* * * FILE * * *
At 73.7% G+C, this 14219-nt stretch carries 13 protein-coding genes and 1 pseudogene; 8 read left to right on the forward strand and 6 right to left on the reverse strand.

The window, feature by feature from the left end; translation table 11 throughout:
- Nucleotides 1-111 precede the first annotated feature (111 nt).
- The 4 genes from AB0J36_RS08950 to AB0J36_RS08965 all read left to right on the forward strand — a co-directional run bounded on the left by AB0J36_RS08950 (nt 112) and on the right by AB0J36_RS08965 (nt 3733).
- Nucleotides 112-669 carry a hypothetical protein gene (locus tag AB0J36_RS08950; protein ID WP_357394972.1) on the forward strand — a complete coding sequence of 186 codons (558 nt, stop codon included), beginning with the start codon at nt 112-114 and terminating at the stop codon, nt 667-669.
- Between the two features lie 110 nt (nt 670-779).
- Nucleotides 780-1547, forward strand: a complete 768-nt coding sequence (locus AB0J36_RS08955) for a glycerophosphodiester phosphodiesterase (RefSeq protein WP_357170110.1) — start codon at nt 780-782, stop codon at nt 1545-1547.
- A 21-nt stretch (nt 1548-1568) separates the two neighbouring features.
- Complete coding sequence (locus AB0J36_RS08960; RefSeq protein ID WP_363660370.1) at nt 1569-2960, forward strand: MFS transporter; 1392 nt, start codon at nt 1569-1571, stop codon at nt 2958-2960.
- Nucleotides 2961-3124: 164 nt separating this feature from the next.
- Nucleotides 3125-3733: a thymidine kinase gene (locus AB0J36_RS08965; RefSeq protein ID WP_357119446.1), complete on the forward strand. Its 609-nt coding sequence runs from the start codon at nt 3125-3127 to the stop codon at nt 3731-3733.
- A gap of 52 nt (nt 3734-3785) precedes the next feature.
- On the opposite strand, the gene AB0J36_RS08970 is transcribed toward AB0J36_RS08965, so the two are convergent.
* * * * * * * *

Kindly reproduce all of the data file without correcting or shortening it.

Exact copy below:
At 73.7% G+C, this 14219-nt stretch carries 13 protein-coding genes and 1 pseudogene; 8 read left to right on the forward strand and 6 right to left on the reverse strand.

The window, feature by feature from the left end; translation table 11 throughout:
- Nucleotides 1-111 precede the first annotated feature (111 nt).
- The 4 genes from AB0J36_RS08950 to AB0J36_RS08965 all read left to right on the forward strand — a co-directional run bounded on the left by AB0J36_RS08950 (nt 112) and on the right by AB0J36_RS08965 (nt 3733).
- Nucleotides 112-669 carry a hypothetical protein gene (locus tag AB0J36_RS08950; protein ID WP_357394972.1) on the forward strand — a complete coding sequence of 186 codons (558 nt, stop codon included), beginning with the start codon at nt 112-114 and terminating at the stop codon, nt 667-669.
- Between the two features lie 110 nt (nt 670-779).
- Nucleotides 780-1547, forward strand: a complete 768-nt coding sequence (locus AB0J36_RS08955) for a glycerophosphodiester phosphodiesterase (RefSeq protein WP_357170110.1) — start codon at nt 780-782, stop codon at nt 1545-1547.
- A 21-nt stretch (nt 1548-1568) separates the two neighbouring features.
- Complete coding sequence (locus AB0J36_RS08960; RefSeq protein ID WP_363660370.1) at nt 1569-2960, forward strand: MFS transporter; 1392 nt, start codon at nt 1569-1571, stop codon at nt 2958-2960.
- Nucleotides 2961-3124: 164 nt separating this feature from the next.
- Nucleotides 3125-3733: a thymidine kinase gene (locus AB0J36_RS08965; RefSeq protein ID WP_357119446.1), complete on the forward strand. Its 609-nt coding sequence runs from the start codon at nt 3125-3127 to the stop codon at nt 3731-3733.
- A gap of 52 nt (nt 3734-3785) precedes the next feature.
- On the opposite strand, the gene AB0J36_RS08970 is transcribed toward AB0J36_RS08965, so the two are convergent.